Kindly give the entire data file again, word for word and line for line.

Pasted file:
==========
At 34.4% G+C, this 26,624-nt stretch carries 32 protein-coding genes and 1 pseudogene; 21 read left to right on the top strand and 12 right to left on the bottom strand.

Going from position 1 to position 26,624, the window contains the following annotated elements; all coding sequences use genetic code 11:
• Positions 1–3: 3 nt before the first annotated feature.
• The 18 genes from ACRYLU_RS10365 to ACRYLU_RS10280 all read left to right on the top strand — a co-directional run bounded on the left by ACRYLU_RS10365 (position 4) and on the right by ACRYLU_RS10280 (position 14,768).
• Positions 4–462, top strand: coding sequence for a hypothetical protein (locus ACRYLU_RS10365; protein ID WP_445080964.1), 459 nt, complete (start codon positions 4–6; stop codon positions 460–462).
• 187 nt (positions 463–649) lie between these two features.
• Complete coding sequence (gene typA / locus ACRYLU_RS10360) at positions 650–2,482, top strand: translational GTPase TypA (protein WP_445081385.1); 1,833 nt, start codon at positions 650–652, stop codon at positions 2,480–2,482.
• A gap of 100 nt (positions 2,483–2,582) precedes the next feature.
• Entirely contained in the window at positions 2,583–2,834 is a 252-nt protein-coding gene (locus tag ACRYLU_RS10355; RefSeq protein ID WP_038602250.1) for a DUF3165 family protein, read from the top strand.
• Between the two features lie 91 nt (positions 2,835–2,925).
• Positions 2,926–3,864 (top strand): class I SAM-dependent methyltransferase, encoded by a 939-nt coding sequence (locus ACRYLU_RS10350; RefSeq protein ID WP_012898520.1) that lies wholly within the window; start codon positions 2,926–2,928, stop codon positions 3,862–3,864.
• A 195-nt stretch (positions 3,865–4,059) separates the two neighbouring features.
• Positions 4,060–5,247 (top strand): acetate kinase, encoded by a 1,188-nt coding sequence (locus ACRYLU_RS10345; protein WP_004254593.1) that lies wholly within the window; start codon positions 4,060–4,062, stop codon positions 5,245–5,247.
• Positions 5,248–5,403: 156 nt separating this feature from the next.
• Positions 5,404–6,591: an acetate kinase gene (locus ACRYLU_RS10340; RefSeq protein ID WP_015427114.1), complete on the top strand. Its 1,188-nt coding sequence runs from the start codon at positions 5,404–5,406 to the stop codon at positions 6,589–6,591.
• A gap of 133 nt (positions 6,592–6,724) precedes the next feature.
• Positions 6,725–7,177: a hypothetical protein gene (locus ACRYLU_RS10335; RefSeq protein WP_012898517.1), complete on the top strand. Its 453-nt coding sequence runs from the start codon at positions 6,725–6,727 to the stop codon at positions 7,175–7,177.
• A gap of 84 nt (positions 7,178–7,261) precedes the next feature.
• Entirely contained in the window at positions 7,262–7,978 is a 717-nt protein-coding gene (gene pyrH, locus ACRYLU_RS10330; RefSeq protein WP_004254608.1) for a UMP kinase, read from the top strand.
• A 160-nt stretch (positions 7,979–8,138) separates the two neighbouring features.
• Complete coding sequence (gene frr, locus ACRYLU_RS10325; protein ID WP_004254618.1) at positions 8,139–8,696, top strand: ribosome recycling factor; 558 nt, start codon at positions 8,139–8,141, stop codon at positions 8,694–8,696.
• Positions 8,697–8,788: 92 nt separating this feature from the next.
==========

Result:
At 34.4% G+C, this 26,624-nt stretch carries 32 protein-coding genes and 1 pseudogene; 21 read left to right on the top strand and 12 right to left on the bottom strand.

Going from position 1 to position 26,624, the window contains the following annotated elements; all coding sequences use genetic code 11:
• Positions 1–3: 3 nt before the first annotated feature.
• The 18 genes from ACRYLU_RS10365 to ACRYLU_RS10280 all read left to right on the top strand — a co-directional run bounded on the left by ACRYLU_RS10365 (position 4) and on the right by ACRYLU_RS10280 (position 14,768).
• Positions 4–462, top strand: coding sequence for a hypothetical protein (locus ACRYLU_RS10365; protein ID WP_445080964.1), 459 nt, complete (start codon positions 4–6; stop codon positions 460–462).
• 187 nt (positions 463–649) lie between these two features.
• Complete coding sequence (gene typA / locus ACRYLU_RS10360) at positions 650–2,482, top strand: translational GTPase TypA (protein WP_445081385.1); 1,833 nt, start codon at positions 650–652, stop codon at positions 2,480–2,482.
• A gap of 100 nt (positions 2,483–2,582) precedes the next feature.
• Entirely contained in the window at positions 2,583–2,834 is a 252-nt protein-coding gene (locus tag ACRYLU_RS10355; RefSeq protein ID WP_038602250.1) for a DUF3165 family protein, read from the top strand.
• Between the two features lie 91 nt (positions 2,835–2,925).
• Positions 2,926–3,864 (top strand): class I SAM-dependent methyltransferase, encoded by a 939-nt coding sequence (locus ACRYLU_RS10350; RefSeq protein ID WP_012898520.1) that lies wholly within the window; start codon positions 2,926–2,928, stop codon positions 3,862–3,864.
• A 195-nt stretch (positions 3,865–4,059) separates the two neighbouring features.
• Positions 4,060–5,247 (top strand): acetate kinase, encoded by a 1,188-nt coding sequence (locus ACRYLU_RS10345; protein WP_004254593.1) that lies wholly within the window; start codon positions 4,060–4,062, stop codon positions 5,245–5,247.
• Positions 5,248–5,403: 156 nt separating this feature from the next.
• Positions 5,404–6,591: an acetate kinase gene (locus ACRYLU_RS10340; RefSeq protein ID WP_015427114.1), complete on the top strand. Its 1,188-nt coding sequence runs from the start codon at positions 5,404–5,406 to the stop codon at positions 6,589–6,591.
• A gap of 133 nt (positions 6,592–6,724) precedes the next feature.
• Positions 6,725–7,177: a hypothetical protein gene (locus ACRYLU_RS10335; RefSeq protein WP_012898517.1), complete on the top strand. Its 453-nt coding sequence runs from the start codon at positions 6,725–6,727 to the stop codon at positions 7,175–7,177.
• A gap of 84 nt (positions 7,178–7,261) precedes the next feature.
• Entirely contained in the window at positions 7,262–7,978 is a 717-nt protein-coding gene (gene pyrH, locus ACRYLU_RS10330; RefSeq protein WP_004254608.1) for a UMP kinase, read from the top strand.
• A 160-nt stretch (positions 7,979–8,138) separates the two neighbouring features.
• Complete coding sequence (gene frr, locus ACRYLU_RS10325; protein ID WP_004254618.1) at positions 8,139–8,696, top strand: ribosome recycling factor; 558 nt, start codon at positions 8,139–8,141, stop codon at positions 8,694–8,696.
• Positions 8,697–8,788: 92 nt separating this feature from the next.